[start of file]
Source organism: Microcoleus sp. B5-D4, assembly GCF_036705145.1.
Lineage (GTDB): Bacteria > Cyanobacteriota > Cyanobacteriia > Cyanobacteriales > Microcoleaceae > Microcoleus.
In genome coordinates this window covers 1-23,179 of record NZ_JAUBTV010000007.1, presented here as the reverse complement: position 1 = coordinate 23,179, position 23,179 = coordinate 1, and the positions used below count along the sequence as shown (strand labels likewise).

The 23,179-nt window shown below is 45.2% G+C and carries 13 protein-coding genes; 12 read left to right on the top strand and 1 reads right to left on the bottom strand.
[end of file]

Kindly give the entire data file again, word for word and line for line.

Source organism: Microcoleus sp. B5-D4, assembly GCF_036705145.1.
Lineage (GTDB): Bacteria > Cyanobacteriota > Cyanobacteriia > Cyanobacteriales > Microcoleaceae > Microcoleus.
In genome coordinates this window covers 1-23,179 of record NZ_JAUBTV010000007.1, presented here as the reverse complement: position 1 = coordinate 23,179, position 23,179 = coordinate 1, and the positions used below count along the sequence as shown (strand labels likewise).

The 23,179-nt window shown below is 45.2% G+C and carries 13 protein-coding genes; 12 read left to right on the top strand and 1 reads right to left on the bottom strand.